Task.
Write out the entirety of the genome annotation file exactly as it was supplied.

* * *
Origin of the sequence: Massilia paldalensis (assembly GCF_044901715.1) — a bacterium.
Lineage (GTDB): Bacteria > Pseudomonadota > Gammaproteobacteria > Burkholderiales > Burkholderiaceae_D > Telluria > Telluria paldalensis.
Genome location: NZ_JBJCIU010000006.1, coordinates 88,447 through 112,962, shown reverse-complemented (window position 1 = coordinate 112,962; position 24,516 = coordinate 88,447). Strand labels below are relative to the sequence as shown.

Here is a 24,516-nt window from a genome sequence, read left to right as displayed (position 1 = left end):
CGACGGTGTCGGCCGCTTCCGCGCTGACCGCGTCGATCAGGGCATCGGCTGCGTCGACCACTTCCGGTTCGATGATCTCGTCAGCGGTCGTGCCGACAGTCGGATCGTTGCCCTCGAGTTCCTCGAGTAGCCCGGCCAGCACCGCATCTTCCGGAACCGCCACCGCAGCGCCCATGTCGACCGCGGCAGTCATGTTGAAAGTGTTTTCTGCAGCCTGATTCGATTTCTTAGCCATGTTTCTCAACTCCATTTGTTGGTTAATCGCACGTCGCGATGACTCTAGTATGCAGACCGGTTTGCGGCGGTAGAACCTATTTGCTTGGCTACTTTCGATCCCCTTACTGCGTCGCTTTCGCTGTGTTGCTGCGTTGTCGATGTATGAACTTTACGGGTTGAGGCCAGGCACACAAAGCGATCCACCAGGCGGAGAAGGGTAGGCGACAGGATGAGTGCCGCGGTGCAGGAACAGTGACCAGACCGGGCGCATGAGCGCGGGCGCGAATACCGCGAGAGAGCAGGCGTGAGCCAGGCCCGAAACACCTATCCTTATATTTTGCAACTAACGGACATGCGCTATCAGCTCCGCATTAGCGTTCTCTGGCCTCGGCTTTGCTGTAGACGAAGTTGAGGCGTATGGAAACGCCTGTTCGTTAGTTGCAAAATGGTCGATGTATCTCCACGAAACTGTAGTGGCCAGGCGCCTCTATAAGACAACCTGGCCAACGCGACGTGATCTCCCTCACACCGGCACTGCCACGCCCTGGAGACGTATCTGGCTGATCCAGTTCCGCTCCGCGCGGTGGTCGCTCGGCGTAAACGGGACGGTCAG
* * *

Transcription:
Origin of the sequence: Massilia paldalensis (assembly GCF_044901715.1) — a bacterium.
Lineage (GTDB): Bacteria > Pseudomonadota > Gammaproteobacteria > Burkholderiales > Burkholderiaceae_D > Telluria > Telluria paldalensis.
Genome location: NZ_JBJCIU010000006.1, coordinates 88,447 through 112,962, shown reverse-complemented (window position 1 = coordinate 112,962; position 24,516 = coordinate 88,447). Strand labels below are relative to the sequence as shown.

Here is a 24,516-nt window from a genome sequence, read left to right as displayed (position 1 = left end):
CGACGGTGTCGGCCGCTTCCGCGCTGACCGCGTCGATCAGGGCATCGGCTGCGTCGACCACTTCCGGTTCGATGATCTCGTCAGCGGTCGTGCCGACAGTCGGATCGTTGCCCTCGAGTTCCTCGAGTAGCCCGGCCAGCACCGCATCTTCCGGAACCGCCACCGCAGCGCCCATGTCGACCGCGGCAGTCATGTTGAAAGTGTTTTCTGCAGCCTGATTCGATTTCTTAGCCATGTTTCTCAACTCCATTTGTTGGTTAATCGCACGTCGCGATGACTCTAGTATGCAGACCGGTTTGCGGCGGTAGAACCTATTTGCTTGGCTACTTTCGATCCCCTTACTGCGTCGCTTTCGCTGTGTTGCTGCGTTGTCGATGTATGAACTTTACGGGTTGAGGCCAGGCACACAAAGCGATCCACCAGGCGGAGAAGGGTAGGCGACAGGATGAGTGCCGCGGTGCAGGAACAGTGACCAGACCGGGCGCATGAGCGCGGGCGCGAATACCGCGAGAGAGCAGGCGTGAGCCAGGCCCGAAACACCTATCCTTATATTTTGCAACTAACGGACATGCGCTATCAGCTCCGCATTAGCGTTCTCTGGCCTCGGCTTTGCTGTAGACGAAGTTGAGGCGTATGGAAACGCCTGTTCGTTAGTTGCAAAATGGTCGATGTATCTCCACGAAACTGTAGTGGCCAGGCGCCTCTATAAGACAACCTGGCCAACGCGACGTGATCTCCCTCACACCGGCACTGCCACGCCCTGGAGACGTATCTGGCTGATCCAGTTCCGCTCCGCGCGGTGGTCGCTCGGCGTAAACGGGACGGTCAG